One of my favorite books of all time is My Life in France, the memoir written by Julia Child of her years living in Paris and in the South of France. In it, she reminisces about one of the first meals she ate in France, the simple but elegant Sole Meunière. This dish sparked a deep interest in French cuisine, and awakened her passion for food and cooking. So of course I wanted to see what all the fuss was about. And, as sole ranks as a “best choice” in terms of sustainable fish according to Monterey Bay Aquarium’s Seafood Watch (for both U.S. and most worldwide fisheries), I thought it was high time I gave it a try.
On my first attempt, I went to my favorite poissonnière at my neighborhood marché, and asked for 2 pieces of sole. My friendly vendor asked if I wanted the skin removed, to which I said “yes,” and then he asked something I didn’t understand. “Coupez la tête?,” (cut the head off?) he asked again, “comme Louis XVI?”, helpfully motioning with his hand in the universal symbol for chopping off your head. “Oui, comme Louis XVI,” I laughed.
At home, I attempted the classic Sole Meunière preparation using whole fish. The advantage of using whole fish is that you can baste them in the butter sauce longer, and the flesh remains extremely tender. However, the disadvantage is that it takes some careful eating to remove the fish bones. In a fancy restaurant, you might find your sole deboned for you table-side after cooking. But at home, with no waiter to debone your final dish, starting with fillets is an easier approach.
So this Easy Sole Meunière recipe calls for fillets—let your fishmonger do the work of preparing them for you. Sole fillets can be quite tiny, so look at the size before you order—at my poissonnière, a single portion size was 3 fillets. Note though that starting with fillets makes this dish cook in just minutes, so you’ll want to have all your ingredients prepared and ready to go before you start.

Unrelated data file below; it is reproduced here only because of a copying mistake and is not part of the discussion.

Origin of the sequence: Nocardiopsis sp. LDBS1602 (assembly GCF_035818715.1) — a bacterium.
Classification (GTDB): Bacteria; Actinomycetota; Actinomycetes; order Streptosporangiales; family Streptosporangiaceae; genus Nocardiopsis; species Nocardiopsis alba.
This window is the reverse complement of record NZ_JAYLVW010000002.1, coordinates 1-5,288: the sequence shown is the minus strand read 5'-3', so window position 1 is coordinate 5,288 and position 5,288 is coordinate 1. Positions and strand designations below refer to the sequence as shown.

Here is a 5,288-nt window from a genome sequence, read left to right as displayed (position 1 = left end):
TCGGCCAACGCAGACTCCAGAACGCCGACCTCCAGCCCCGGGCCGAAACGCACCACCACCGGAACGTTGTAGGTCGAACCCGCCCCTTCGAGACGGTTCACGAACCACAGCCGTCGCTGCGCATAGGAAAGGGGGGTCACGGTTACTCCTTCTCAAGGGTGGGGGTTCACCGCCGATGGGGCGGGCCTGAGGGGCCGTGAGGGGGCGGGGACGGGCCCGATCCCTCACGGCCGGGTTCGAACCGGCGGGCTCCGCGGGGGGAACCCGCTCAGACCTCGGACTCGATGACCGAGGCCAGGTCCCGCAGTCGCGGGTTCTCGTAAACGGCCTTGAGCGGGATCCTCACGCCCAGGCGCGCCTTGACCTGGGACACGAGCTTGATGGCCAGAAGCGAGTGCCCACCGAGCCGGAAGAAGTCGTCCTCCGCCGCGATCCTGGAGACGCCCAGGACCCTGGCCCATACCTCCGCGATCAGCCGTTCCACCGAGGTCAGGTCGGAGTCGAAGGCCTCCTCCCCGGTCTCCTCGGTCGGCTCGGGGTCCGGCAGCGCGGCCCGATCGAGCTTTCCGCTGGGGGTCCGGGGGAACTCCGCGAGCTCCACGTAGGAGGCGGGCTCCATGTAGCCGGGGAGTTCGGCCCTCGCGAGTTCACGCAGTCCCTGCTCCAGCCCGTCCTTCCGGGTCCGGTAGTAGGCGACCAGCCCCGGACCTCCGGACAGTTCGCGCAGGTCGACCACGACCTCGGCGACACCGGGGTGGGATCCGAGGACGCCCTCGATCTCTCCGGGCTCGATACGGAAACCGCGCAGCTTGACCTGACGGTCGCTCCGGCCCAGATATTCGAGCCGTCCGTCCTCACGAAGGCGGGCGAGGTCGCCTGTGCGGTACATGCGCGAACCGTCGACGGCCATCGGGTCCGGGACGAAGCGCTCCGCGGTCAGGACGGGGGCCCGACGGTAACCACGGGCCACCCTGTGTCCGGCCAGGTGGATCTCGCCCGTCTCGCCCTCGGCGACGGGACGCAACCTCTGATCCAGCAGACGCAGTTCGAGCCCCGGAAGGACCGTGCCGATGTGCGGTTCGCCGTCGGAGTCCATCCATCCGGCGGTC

The other change I’ve made from traditional recipes is to replace clarified butter with regular butter. Clarified butter does not burn as easily as regular butter, because the milk solids have been removed. But as long as you are careful, using regular butter works just fine, as long as you don’t mind a few browned bits speckling your sauce.
How do I make Easy Sole Meunière?
First, rinse your fish fillets gently and pat dry, then sprinkle with salt and pepper on both sides. Put 2 tablespoons of flour into a shallow dish. Press fish fillets gently into the flour on both sides to coat, brushing off any excess.
Heat 2 teaspoons of olive oil and 1 T. butter over medium heat in a large nonstick skillet. When butter melts, add sole fillets and cook over medium heat until bottom is golden-brown, about 2-3 minutes. Flip carefully and then add another tablespoon of butter.
Cook, basting fish with the butter, until it is just done (another minute or so). Remove the fish fillets. Add the rest of the butter, turn heat down to medium, and continue to cook the sauce until butter is lightly browned (take care not to let it burn) and smells nutty, about 1-2 minutes. Stir in lemon juice. Remove from heat and season with salt and pepper.
See what I mean about those browned bits? If you use clarified butter, you’ll get a clear browned butter with no bits floating around. But it won’t be any more delicious. Pour lemon brown butter sauce over fish fillets to serve. Sprinkle with chopped parsley.
Note, if you want to make this recipe for 4 people, it is easy to double. However, you will not be able to fit all the fillets in your skillet at once, and so you will need to cook your fish in two batches. You may want to have warm plates waiting in a very low oven, where you can keep your first batch of fillets until the second batch is ready.
Ingredient Tips for Sole Meunière
This recipe is so simple, with just 6 ingredients, but because of that, quality is very important.
- Sole: The traditional preparation of Sole Meunière uses Dover sole, but other types of sole are fine alternatives. Dover sole can be quite expensive, so note that you can also try any other delicate white-fleshed fish.